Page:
A few thoughts:
- There is a diversity of opinion here: from a lot of “bang for the buck” (Krugman) to “not a lot of bang for the buck” (Porcelli). One thinks it will have minimal impact because it mainly “averts a spending reduction rather than creating new spending” (Resler), while another (Shierholz) thinks it “would boost employment by around 4.3 million jobs (yes, 1.6 million of those jobs would come from continuing temporary policies that are already in place and supporting the economy today, but the new initiatives alone would generate 2.6 million jobs).” Regardless, it shows that there isn’t the consensus amongst economists that either side claims. At least not on this topic.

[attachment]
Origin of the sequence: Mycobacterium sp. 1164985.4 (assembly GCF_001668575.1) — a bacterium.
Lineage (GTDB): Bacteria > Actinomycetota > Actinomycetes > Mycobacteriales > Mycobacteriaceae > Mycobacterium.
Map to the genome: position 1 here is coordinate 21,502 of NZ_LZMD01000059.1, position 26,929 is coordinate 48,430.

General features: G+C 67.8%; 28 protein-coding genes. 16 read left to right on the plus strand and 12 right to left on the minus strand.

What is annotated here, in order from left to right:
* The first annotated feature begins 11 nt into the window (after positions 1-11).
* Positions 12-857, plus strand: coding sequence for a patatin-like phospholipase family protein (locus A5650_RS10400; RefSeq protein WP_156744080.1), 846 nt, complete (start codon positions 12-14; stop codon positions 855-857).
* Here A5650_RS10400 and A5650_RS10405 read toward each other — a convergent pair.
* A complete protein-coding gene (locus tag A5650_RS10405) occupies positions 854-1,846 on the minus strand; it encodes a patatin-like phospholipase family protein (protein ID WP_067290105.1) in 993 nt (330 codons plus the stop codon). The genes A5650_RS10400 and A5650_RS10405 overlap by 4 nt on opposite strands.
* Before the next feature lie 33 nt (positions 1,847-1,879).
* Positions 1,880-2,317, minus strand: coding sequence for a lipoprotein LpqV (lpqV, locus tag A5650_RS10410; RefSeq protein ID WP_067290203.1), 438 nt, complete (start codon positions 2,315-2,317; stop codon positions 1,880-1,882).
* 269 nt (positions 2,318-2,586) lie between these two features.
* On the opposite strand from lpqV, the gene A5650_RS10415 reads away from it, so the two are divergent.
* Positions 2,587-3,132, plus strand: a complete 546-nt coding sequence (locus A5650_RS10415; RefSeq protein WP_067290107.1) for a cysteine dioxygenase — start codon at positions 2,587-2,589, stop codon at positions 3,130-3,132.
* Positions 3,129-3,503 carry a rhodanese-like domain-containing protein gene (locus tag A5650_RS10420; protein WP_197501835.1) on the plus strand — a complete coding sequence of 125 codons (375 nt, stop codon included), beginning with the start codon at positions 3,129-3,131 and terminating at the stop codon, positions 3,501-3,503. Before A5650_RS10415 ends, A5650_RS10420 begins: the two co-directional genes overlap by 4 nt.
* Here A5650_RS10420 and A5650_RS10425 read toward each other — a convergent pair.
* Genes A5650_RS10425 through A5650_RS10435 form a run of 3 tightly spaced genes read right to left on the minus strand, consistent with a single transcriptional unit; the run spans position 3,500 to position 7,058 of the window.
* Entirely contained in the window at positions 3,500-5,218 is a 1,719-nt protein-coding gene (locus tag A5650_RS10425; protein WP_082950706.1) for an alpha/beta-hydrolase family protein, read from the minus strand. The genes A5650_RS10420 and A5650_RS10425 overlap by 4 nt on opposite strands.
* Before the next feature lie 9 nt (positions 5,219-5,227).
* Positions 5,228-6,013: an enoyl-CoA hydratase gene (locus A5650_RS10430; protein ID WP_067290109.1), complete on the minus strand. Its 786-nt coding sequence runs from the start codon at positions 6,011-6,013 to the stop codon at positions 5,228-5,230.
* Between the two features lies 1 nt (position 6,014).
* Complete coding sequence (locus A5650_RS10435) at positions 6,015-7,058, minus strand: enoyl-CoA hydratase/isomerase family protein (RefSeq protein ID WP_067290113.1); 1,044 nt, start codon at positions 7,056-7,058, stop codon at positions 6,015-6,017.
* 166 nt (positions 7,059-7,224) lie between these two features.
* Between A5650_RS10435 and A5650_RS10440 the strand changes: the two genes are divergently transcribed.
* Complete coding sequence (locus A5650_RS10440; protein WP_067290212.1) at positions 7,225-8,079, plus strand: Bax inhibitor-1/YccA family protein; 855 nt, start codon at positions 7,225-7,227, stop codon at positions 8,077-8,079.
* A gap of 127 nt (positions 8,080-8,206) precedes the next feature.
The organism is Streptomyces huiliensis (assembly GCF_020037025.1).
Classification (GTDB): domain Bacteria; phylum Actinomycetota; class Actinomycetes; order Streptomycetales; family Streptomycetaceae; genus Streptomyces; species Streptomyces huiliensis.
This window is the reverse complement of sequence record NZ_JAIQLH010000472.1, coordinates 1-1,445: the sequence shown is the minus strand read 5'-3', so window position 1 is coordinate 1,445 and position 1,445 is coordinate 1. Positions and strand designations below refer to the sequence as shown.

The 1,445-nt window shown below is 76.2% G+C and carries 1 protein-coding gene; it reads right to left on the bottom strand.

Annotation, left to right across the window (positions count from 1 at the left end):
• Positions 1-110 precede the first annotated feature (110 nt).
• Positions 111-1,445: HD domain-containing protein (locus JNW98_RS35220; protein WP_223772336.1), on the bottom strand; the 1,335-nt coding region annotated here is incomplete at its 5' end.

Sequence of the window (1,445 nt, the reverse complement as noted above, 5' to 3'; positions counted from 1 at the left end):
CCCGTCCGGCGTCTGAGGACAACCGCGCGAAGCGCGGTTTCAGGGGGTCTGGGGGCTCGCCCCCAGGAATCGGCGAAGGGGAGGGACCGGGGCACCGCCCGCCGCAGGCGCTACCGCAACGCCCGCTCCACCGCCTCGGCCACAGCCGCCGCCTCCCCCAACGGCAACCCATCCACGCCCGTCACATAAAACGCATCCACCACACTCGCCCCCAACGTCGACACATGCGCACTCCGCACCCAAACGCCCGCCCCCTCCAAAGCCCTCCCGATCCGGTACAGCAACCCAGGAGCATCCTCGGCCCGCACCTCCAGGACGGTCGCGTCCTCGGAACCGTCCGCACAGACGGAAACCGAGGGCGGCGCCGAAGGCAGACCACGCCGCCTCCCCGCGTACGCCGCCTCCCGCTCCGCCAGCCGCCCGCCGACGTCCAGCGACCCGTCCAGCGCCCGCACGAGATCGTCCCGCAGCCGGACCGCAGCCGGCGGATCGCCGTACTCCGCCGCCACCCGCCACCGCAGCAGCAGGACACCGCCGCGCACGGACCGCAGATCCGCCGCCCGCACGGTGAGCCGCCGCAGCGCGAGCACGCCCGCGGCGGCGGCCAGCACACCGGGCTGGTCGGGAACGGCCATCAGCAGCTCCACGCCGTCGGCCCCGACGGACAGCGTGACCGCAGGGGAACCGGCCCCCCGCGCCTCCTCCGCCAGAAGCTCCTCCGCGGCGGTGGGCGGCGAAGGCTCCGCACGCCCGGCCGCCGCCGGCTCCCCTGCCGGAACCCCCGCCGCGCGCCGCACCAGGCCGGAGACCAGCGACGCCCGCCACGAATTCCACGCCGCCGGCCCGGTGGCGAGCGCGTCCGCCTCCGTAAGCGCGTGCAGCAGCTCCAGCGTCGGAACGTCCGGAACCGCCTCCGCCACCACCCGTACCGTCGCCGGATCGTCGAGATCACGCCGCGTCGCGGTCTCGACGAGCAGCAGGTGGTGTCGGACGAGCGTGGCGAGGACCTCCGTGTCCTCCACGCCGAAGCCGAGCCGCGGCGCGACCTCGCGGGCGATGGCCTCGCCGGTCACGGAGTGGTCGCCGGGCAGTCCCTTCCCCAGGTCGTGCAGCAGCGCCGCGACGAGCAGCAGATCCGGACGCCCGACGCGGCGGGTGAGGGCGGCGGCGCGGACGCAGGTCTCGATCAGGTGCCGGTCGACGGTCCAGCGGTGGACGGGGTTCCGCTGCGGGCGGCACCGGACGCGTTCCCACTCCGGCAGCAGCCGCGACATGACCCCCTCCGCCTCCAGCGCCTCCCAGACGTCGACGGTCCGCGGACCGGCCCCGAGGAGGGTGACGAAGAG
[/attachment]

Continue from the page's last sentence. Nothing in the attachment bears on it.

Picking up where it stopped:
- No one thinks it will be easy to pass. It is just a proposal, and one that needs to survive the legislative process. The final version, if there is one, will be different. If economic improvement is not seen, and it probably won’t be, President Obama will (be able to) argue that had his jobs proposal been passed as is, things would have gotten better.
- I am always skeptical when reading the forecasts of economists. I agree with Nassim Nicholas Taleb: forecasters should always be asked what their previous predictions were and how accurate they proved to be. Many of these economists would be humbled if forced to do so, or at least would make less exact and confident predictions.